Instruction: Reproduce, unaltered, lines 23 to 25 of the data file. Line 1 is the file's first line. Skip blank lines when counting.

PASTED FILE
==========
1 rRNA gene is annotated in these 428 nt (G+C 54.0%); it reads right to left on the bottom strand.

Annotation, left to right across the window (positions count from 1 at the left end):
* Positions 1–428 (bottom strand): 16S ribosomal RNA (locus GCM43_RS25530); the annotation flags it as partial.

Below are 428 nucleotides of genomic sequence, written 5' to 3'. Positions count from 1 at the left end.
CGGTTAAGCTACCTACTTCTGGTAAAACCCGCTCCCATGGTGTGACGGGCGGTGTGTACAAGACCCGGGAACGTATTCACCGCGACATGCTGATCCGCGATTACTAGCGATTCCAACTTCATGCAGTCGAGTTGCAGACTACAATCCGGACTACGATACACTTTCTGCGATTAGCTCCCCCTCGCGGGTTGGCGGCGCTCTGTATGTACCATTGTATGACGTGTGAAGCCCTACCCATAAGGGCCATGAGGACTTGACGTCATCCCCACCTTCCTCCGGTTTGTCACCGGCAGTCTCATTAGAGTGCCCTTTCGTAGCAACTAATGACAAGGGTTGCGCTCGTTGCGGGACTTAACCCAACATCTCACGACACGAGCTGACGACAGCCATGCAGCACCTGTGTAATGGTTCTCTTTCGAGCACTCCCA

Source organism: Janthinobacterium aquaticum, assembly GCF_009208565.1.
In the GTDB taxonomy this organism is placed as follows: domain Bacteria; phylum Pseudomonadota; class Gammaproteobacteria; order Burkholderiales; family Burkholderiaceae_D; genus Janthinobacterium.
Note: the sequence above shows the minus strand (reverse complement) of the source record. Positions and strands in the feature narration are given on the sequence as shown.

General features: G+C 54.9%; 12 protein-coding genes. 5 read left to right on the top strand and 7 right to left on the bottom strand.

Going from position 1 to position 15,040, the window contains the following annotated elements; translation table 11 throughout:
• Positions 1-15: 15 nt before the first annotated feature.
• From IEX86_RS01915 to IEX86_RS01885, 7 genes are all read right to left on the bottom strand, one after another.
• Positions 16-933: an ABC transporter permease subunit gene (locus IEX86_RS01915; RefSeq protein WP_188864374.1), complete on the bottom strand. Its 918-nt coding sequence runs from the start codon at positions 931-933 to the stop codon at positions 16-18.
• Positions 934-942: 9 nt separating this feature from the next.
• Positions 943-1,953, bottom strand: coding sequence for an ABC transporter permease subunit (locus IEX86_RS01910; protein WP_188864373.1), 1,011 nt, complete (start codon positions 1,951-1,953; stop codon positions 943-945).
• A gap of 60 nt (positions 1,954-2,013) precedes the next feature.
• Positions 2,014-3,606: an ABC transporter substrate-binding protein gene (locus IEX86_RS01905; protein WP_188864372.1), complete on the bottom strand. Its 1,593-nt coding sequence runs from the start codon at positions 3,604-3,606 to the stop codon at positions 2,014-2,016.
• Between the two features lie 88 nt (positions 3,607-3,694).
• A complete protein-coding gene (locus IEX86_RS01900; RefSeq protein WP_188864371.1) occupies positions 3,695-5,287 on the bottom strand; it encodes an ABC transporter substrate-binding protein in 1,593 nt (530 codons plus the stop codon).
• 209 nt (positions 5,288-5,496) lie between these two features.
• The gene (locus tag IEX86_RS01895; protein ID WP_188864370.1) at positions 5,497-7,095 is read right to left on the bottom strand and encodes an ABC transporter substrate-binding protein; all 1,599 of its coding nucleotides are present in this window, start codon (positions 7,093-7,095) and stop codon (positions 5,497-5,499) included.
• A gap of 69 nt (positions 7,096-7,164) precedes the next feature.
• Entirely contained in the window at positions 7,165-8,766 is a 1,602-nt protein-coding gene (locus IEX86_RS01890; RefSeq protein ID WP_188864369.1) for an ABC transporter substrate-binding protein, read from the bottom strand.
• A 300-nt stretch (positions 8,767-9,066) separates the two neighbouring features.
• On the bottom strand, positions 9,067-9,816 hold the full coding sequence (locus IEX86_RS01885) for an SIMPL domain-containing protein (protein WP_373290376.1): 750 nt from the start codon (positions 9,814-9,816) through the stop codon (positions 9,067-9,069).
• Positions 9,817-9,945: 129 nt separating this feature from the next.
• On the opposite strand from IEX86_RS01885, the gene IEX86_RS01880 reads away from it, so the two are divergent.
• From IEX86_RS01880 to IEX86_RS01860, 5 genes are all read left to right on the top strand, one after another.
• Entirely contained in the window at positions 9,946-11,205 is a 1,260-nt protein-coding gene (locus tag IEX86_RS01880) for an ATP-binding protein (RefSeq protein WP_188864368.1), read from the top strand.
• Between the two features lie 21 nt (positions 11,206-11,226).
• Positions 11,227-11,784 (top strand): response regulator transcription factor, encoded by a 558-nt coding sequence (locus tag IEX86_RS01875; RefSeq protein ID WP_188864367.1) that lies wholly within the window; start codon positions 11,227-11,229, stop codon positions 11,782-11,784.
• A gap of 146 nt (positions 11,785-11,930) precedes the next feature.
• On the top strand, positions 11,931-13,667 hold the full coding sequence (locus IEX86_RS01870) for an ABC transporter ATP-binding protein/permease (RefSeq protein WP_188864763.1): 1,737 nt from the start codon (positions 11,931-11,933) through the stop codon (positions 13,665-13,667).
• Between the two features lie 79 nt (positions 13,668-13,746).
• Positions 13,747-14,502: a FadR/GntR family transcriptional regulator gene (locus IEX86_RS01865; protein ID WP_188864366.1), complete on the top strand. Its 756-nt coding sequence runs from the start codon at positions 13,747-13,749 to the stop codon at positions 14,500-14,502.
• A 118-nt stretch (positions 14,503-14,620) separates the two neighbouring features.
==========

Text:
• Entirely contained in the window at positions 7,165-8,766 is a 1,602-nt protein-coding gene (locus IEX86_RS01890; RefSeq protein ID WP_188864369.1) for an ABC transporter substrate-binding protein, read from the bottom strand.
• A 300-nt stretch (positions 8,767-9,066) separates the two neighbouring features.
• On the bottom strand, positions 9,067-9,816 hold the full coding sequence (locus IEX86_RS01885) for an SIMPL domain-containing protein (protein WP_373290376.1): 750 nt from the start codon (positions 9,814-9,816) through the stop codon (positions 9,067-9,069).